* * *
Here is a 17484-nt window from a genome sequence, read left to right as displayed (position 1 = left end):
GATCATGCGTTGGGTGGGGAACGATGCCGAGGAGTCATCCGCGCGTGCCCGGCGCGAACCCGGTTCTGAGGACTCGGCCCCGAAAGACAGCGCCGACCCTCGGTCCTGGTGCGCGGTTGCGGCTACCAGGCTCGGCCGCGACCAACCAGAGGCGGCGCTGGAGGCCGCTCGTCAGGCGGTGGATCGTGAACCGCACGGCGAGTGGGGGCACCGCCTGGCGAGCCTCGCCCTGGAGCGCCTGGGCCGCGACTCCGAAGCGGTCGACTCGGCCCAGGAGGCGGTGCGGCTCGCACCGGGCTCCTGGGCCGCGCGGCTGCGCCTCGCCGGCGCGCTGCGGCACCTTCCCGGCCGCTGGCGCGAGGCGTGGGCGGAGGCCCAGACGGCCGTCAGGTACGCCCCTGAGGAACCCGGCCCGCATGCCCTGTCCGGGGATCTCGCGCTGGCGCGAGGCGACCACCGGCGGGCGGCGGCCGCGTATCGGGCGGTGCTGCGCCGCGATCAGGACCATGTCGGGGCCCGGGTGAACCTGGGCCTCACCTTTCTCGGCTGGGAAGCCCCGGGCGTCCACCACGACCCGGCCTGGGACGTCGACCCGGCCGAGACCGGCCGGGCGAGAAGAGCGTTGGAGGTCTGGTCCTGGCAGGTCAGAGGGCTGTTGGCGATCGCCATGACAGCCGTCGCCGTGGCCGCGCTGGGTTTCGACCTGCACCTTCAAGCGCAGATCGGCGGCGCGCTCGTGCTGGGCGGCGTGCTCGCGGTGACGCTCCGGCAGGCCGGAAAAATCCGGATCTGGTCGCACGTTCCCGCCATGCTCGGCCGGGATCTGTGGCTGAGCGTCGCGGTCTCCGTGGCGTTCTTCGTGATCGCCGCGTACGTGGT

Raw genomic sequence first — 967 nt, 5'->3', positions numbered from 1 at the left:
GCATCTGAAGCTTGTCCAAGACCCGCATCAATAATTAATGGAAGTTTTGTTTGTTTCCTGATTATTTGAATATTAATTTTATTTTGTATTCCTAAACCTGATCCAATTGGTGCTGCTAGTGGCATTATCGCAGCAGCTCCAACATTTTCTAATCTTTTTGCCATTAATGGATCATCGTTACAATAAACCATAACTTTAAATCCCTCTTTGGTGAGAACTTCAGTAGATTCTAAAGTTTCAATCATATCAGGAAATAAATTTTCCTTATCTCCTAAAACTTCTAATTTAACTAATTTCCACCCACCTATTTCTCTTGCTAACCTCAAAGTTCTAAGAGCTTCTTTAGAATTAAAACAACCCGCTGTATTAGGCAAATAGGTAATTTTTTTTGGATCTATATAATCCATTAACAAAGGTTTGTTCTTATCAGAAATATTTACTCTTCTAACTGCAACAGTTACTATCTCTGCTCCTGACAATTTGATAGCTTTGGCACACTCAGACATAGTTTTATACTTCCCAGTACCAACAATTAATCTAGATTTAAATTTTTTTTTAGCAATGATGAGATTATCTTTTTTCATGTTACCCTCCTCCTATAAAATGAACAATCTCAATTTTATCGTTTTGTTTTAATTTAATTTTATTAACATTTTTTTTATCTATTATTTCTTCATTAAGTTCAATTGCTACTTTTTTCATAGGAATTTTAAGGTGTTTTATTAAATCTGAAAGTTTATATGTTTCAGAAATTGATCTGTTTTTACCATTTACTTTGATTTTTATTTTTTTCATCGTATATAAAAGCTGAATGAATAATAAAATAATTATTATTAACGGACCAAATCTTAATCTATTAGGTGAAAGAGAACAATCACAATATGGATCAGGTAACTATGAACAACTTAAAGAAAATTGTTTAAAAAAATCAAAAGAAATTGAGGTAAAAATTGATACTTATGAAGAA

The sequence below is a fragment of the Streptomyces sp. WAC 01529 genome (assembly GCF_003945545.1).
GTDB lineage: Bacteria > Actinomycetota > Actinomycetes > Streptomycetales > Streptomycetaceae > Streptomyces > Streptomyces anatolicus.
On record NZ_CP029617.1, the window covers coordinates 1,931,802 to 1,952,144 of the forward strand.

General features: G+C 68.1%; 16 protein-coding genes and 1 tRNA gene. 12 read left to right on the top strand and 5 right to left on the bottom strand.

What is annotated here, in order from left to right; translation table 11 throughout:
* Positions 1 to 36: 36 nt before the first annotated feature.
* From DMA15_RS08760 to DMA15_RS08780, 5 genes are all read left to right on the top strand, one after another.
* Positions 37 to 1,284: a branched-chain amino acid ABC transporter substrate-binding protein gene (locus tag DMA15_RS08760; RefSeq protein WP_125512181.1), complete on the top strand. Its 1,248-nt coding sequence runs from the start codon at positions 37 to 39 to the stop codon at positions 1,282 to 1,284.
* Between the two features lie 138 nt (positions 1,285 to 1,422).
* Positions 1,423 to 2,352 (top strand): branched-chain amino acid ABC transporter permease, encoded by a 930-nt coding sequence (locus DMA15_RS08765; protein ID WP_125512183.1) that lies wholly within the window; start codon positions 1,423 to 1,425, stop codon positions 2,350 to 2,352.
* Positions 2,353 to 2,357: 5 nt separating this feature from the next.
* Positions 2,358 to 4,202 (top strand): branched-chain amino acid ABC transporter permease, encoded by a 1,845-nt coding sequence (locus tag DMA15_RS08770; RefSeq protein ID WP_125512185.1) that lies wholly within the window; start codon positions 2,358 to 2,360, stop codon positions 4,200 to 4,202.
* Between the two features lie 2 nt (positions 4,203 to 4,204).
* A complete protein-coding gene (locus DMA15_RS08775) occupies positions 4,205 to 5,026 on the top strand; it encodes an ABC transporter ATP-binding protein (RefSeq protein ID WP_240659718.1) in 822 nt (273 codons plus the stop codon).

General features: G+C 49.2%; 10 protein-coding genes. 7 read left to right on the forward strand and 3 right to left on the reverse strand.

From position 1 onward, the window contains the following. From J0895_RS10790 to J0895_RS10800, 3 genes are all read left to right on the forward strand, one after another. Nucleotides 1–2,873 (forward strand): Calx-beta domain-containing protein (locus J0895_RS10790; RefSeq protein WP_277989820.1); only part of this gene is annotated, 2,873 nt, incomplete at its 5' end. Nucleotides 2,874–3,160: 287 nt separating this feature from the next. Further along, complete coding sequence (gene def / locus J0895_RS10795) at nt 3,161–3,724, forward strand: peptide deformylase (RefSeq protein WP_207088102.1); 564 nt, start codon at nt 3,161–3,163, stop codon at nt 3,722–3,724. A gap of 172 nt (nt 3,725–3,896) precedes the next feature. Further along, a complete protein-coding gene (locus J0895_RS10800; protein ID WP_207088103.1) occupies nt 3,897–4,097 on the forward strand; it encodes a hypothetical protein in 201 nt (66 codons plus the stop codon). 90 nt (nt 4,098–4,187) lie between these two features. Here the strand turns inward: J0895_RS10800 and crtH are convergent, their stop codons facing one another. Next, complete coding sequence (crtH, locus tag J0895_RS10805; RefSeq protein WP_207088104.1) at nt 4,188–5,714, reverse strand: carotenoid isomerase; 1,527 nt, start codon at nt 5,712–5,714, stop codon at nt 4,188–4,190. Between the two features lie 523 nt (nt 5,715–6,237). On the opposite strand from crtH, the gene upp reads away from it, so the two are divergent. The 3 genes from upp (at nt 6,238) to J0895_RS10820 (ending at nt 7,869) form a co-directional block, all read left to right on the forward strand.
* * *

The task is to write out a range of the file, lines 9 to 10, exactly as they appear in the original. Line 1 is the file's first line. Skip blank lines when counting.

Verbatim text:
What is annotated here, in order from left to right; translation table 11 throughout:
* Positions 1 to 36: 36 nt before the first annotated feature.